Copper and gold mining in Tibet


[A shorter version of this detailed analysis was published by China Dialogue on 5 September 2011]

Gold and copper are at the heart of China’s 12th Five-Year Plan for Tibet. Only tourism has a similar wealth-creating potential. Like tourism, intensive exploitation of Tibet’s mineral wealth has been named repeatedly in successive Five-Year Plans. Official media routinely announce stupendous mineral finds in Tibet, making it seem as if deposits –proven or not- are already mines. Likewise, ambitious targets for tourism have been announced in previous Five-Year Plans, only to be swept aside in further political crackdowns that make it almost impossible for any relaxed, authentic encounter between Tibetans and visitors.

Although many Tibetans believe Tibet’s patrimony of natural resources has long been raped, one could argue that what is striking is not how much Tibetan resources are mined, but how little. For all the boasts of Tibetan riches in Chinese hands, in Tibet Autonomous Region, in 2011, chromite mining is in steady decline, even though China has no other domestic source for a metal essential to the manufacture of stainless steel; and copper mining has barely begun. Only gold is mined intensively, in many locations, usually illegally, in defiance of official policy that encourages large scale mining and outlaws small scale operators.

This may soon change, as a decade of xibu da kaifa –opening up the great west- at last emplaces sufficient infrastructure –railways, highways, power stations, urban centres- to make profitable mining feasible and even attractive compared to the usual alternative of importing ores and concentrates from overseas. Both copper and gold prices have risen steadily to record highs, at a time when China’s demand is at an all-time high, the global price rise being the result. There is little reason to think the prices of either will fall significantly any time soon, providing strong incentives for extraction from Tibet.

China’s 12th Five-Year Plan for Tibet centres on copper and gold, with not only dramatic intensification of extraction but also a state-driven agglomeration of the entire Chinese copper industry, in order to create copper giants sufficiently capitalised to finance major expansions in Tibet.

On the basis of latest available data from the US Geological Service and and and also the International Copper Study Group it is possible to situate China’s Five-Year Plan for Tibetan copper in a global context, since China is simultaneously reducing the diversity of its copper industry, bulking up a few national champions to be big enough to compete on a world scale.

China’s copper industry is growing fast, in 2009 alone, copper consumption rose by 38 per cent, and China is by a long way the world’s biggest smelter of copper and consumer of copper. However, it is far from being the world’s biggest miner, and relies instead on importing copper ore concentrates, finished smelted copper metal, and recycled copper scrap. China’s demand, which dipped only briefly during the global financial crisis, is the long term driver of global prices, and there is little sign prices will come down in the foreseeable future, hence China has strong incentives to increase copper mining, and reduce reliance on expensive imports. The consistently high price of copper changes the economics of mining, processing and smelting, making marginally profitable mines highly profitable.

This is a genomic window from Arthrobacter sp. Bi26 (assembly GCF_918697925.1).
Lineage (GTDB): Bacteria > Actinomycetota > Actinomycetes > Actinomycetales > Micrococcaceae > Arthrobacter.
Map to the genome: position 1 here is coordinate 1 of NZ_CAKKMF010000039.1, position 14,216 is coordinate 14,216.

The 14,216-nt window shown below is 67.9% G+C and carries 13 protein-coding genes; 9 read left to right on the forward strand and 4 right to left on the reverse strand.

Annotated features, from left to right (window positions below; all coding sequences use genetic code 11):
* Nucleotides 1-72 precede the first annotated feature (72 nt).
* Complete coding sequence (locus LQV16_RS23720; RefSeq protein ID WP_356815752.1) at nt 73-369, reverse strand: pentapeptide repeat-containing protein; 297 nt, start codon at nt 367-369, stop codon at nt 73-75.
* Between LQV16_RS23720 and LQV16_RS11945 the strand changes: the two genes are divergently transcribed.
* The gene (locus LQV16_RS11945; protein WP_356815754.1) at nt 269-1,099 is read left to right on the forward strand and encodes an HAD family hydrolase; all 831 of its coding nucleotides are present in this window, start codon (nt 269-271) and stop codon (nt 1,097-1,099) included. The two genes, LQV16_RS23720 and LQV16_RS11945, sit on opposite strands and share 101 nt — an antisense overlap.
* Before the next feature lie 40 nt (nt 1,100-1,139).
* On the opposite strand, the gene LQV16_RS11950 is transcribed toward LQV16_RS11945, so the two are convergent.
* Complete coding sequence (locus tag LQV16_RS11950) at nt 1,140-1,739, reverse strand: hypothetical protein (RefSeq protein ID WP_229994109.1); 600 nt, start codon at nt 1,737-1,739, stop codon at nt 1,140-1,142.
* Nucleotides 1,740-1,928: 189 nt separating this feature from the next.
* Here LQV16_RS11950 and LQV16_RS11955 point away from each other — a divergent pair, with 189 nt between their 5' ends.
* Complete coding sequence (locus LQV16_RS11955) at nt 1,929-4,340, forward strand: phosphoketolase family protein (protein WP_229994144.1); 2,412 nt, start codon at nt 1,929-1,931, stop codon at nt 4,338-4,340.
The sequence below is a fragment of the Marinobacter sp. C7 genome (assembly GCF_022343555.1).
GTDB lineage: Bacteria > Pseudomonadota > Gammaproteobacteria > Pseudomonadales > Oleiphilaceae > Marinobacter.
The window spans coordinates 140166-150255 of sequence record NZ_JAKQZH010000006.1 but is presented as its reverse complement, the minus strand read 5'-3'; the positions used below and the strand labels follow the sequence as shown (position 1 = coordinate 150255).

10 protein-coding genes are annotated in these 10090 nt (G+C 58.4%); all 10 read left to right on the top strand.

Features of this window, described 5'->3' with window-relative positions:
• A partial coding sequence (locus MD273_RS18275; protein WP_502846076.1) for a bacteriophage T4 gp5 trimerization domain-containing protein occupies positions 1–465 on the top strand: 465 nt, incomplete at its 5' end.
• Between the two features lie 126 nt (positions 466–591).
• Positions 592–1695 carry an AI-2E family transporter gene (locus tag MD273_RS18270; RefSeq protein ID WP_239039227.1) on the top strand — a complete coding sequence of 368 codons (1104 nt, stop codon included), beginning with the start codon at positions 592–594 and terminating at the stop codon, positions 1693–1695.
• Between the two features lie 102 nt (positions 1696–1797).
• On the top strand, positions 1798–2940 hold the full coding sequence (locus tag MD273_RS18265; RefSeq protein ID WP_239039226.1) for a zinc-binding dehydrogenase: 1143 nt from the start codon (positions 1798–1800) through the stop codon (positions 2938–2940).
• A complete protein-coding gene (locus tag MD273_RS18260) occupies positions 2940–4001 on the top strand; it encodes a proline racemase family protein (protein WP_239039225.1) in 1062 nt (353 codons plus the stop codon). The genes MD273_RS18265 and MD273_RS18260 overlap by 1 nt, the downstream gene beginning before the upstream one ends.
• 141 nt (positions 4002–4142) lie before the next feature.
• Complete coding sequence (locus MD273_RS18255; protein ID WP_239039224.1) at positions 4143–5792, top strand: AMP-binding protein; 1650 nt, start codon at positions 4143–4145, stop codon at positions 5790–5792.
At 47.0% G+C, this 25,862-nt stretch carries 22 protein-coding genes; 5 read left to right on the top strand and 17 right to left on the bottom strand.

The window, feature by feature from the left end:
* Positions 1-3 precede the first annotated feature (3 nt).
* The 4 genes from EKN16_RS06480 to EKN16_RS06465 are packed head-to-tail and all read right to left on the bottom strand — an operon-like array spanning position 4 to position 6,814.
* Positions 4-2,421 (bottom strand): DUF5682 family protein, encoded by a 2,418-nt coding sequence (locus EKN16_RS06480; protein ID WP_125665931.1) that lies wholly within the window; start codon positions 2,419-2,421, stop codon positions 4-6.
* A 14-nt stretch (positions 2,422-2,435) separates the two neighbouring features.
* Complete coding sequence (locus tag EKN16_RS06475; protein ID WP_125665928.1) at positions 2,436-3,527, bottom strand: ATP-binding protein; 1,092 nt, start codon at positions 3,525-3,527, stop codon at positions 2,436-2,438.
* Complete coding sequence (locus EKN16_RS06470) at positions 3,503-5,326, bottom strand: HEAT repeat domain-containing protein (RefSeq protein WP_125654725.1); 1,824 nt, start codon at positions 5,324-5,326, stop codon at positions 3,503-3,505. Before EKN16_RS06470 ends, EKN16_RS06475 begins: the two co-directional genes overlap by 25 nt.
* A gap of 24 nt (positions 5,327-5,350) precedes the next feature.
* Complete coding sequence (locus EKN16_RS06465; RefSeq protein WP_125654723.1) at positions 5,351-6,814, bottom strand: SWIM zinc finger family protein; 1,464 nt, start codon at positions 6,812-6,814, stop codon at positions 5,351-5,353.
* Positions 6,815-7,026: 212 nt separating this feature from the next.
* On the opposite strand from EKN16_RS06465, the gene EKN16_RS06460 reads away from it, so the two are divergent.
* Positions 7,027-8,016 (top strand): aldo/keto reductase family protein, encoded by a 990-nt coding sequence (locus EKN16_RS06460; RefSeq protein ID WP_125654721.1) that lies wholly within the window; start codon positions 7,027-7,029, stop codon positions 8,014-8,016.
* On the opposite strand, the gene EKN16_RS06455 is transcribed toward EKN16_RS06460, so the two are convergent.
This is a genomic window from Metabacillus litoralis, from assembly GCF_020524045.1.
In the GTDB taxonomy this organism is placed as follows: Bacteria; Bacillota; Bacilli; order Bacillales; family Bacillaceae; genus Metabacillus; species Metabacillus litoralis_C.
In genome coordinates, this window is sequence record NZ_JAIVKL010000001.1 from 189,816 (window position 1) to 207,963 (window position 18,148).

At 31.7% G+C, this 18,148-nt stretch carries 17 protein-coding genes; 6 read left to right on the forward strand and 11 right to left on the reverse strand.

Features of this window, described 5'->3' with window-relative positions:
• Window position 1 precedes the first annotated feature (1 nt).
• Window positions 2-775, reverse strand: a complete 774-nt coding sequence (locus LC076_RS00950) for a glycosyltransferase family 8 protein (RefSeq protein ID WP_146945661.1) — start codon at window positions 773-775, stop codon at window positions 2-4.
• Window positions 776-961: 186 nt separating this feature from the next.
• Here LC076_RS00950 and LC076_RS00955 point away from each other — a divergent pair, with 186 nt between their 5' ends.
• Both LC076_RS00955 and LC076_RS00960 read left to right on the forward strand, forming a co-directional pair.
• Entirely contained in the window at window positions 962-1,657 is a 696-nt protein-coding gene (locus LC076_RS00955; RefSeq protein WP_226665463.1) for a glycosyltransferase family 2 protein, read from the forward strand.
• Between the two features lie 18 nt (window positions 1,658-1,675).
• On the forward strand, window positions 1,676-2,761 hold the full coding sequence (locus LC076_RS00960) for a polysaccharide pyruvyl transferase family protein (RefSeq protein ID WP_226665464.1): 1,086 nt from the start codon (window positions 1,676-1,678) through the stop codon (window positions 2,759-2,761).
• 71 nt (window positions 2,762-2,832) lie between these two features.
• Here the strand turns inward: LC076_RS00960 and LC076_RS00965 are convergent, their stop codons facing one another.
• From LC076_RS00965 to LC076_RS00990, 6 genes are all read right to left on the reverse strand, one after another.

In 2009 China’s copper industry was dominated by 15 companies which each have smelting capacity of at least 100,000 tons of copper metal a year. In the 12th Five-Year Plan, if central leaders succeed in overriding provincial bosses protecting their provincial champions, the top 15 companies will, by command, be reduced to only three or four big players, all state owned. At present the biggest companies are Jiangxi Copper, with capacity to smelt 900,000 tons of copper a year, at Guixi in his home province of Jiangxi. Second is Tongling Nonferrous, with a total of 770,000 tons smelting capacity annually, in three smelters in Anhui and Jiangsu provinces. These are the two giants.

Not so far behind is the only significant smelter in inland China, anywhere even remotely near Tibet: Jinchuan Nonferrous, in Gansu, with a smelting capacity of 400,000 tons, owner of the Shetongmon copper mine near Shigatse in Tibet. Yanggu Xiangguang, in Shandong province, has a similar smelting capacity; and there are several other smaller smelters in Shandong. If, as planned, smaller smelters are required to merge, all the Shandong smelters grouped together would have a capacity of 900,000 tons a year.

In size, fifth ranked is Chinalco Yunnan, in a province adjacent to eastern Tibet which has a long history as China’s oldest source of copper, with current smelting capacity of 250,000 tons a year. Chinalco has been especially active globally, and is the biggest shareholder in a global giant, Riotinto. In 2008-9, in the most critical phase of the global financial crisis, Riotinto proposed a takeover by Chinalco, as the only way to relieve it of its heavy indebtedness after expensively buying a Canadian competitor. When the crisis eased, Riotinto backed away, to China’s evident annoyance. The sixth biggest Chinese copper maker is Daye Nonferrous based in Hubei province, smelting capacity 200,000 tons a year.

Which of these six top Chinese copper manufacturers will emerge as China’s favoured national champions? There is no certainty that the 12th Five-Year Plan target will be attained, since they are powerful and have strong backing at provincial level to retain their identities. But the push to consolidate the copper industry and scale up production is being driven from above, and may prevail. Which companies come to dominate, how big they are, what capital is available to them to invest in production in Tibet, whether they prefer to invest internationally or in Tibet, will all shape the decisions to be made. Most of these companies already have a global presence, and will have to choose where their investment capital is best deployed: in buying deposits around the world, mining them, concentrating and perhaps smelting the ores internationally, then shipping to China; or whether profitable returns are better achieved by investing in Tibetan mines.